Since the Mets have nothing in the way of adequate shortstops in the upper rungs of the system, they’ll need to look outside the organization for a replacement. One low-cost acquisition candidate would be Tampa’s Julio Lugo, author of a .287/.346/.365 line this year. Lugo is the AL’s sixth-most productive shortstop, and his VORP of 21.1 would make him the second-best regular shortstop in the NL. He’s also highly disposable from Tampa Bay’s perspective; Lugo is arbitration-eligible, and the organization has top prospect B.J. Upton ready to take over at short.
From the Mets’ perspective, it wouldn’t require a sheik’s ransom to pry him from Tampa, certainly nothing involving top farm talent. Lugo’s contract has a $4.95 million option for 2006, so the Mets would have flexibility in deciding to keep him or drop him. If they can’t swing a trade, the Mets should at least move Reyes and his .284 OBA way down in the order, far away from the leadoff spot.
On the mound, replacing Kaz Ishii in the rotation with Aaron Heilman or Jae Seo, who’s dominating Triple-A at the moment, makes perfect sense. Moving Ishii to the bullpen in a lefty specialist role is long overdue. No Mets pitcher with a significant innings total has been worse against right-handed batters (.274 AVG/.361 OBA/.451 SLG allowed), and no Mets pitcher this season has been better against lefties (.161 AVG/.246 OBA/.403 SLG). With Felix Heredia out for the season with a serious shoulder malady and Royce Ring and Dae-Sung Koo combining to allow 5.34 runs per game, the Mets could use some portside relief help.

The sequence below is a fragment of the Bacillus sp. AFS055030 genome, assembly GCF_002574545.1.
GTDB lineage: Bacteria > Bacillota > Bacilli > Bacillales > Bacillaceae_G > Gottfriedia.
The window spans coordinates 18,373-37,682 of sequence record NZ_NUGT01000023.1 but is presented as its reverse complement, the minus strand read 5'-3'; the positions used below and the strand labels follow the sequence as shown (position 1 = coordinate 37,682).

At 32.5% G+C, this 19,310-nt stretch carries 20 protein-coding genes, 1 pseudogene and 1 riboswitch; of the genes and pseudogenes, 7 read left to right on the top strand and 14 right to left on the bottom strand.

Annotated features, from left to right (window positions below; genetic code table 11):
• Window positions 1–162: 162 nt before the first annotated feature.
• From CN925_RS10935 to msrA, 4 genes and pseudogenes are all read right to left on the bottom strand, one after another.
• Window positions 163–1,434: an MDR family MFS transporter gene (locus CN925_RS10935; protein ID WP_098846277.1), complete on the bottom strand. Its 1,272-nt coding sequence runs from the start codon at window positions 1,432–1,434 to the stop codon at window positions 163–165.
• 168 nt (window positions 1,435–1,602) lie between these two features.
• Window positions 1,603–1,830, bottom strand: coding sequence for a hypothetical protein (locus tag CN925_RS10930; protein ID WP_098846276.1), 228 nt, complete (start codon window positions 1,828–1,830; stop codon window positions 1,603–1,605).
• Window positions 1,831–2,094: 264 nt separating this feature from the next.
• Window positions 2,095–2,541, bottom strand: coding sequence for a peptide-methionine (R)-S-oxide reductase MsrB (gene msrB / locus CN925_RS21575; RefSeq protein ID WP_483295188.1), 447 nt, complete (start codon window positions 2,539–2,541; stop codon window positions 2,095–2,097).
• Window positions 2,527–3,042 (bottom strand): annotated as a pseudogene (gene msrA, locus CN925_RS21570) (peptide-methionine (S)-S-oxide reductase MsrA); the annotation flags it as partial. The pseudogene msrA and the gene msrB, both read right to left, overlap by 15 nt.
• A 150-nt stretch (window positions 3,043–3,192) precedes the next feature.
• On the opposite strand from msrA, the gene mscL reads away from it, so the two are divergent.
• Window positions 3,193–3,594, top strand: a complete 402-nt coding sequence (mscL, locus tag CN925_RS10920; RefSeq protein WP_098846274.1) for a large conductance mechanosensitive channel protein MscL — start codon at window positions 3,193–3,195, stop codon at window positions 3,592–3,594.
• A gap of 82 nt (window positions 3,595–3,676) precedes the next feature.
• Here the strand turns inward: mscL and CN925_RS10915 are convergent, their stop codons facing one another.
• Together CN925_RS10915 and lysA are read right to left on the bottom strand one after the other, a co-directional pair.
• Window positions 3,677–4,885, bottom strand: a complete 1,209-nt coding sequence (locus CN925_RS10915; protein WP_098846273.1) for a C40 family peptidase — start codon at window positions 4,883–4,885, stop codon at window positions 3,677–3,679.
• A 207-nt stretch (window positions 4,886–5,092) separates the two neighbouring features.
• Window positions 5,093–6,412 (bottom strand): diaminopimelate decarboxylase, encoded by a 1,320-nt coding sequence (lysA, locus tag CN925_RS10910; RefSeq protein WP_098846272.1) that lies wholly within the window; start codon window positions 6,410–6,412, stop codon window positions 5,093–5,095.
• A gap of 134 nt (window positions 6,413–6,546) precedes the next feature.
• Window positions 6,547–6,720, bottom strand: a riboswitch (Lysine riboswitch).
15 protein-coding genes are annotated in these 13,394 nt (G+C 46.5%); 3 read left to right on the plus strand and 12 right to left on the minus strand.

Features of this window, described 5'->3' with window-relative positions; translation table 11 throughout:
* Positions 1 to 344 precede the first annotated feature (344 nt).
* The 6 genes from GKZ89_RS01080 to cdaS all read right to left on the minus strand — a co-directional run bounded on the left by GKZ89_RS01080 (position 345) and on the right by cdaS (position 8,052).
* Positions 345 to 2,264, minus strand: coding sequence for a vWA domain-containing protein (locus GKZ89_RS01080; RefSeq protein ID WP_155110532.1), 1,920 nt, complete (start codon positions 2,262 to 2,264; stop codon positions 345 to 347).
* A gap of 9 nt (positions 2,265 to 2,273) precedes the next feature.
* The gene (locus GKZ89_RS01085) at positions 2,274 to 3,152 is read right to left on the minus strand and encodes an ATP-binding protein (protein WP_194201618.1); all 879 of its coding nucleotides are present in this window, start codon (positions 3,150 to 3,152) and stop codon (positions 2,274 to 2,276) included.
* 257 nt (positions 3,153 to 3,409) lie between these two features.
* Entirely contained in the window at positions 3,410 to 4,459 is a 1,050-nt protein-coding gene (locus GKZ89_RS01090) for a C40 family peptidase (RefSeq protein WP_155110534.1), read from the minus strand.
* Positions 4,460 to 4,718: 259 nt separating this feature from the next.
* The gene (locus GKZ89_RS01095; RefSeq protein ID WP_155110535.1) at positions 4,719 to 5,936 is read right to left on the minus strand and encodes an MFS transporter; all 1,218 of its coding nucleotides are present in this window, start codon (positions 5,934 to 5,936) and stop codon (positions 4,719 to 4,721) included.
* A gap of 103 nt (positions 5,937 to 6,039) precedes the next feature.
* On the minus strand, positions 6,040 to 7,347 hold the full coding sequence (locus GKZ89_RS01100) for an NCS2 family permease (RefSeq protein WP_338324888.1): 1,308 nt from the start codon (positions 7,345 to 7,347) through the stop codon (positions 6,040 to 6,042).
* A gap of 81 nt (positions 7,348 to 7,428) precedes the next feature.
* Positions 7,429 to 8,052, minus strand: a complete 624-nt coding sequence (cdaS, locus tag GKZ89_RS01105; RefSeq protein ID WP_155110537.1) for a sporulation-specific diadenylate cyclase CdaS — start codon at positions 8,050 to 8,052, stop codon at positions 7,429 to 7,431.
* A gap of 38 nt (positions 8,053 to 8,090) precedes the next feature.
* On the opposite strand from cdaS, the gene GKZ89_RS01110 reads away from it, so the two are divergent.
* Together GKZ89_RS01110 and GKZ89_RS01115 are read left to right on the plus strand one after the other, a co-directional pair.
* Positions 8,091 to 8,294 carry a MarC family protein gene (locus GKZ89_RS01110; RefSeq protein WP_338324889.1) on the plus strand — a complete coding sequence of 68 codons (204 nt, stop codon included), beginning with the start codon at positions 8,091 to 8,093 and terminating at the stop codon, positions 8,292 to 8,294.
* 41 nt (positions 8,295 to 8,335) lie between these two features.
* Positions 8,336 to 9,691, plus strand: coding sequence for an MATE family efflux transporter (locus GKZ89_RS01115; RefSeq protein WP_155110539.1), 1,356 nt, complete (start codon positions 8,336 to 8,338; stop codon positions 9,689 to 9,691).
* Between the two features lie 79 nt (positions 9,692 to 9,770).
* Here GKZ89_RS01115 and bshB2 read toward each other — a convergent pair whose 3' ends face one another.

Would these decidedly non-scorched earth changes result in a division title? Probably not. But they would notably improve the club without compromising the farm system. At the very least, they might return the Mets to the competitive fray. These moves, in tandem with a rejuvenated Carlos Beltran in the second half, could make the Mets into something of consequence in the NL East, both this season and beyond.
This article originally appeared in the New York Sun. During the regular season, Baseball Prospectus regularly contributes to the Sun.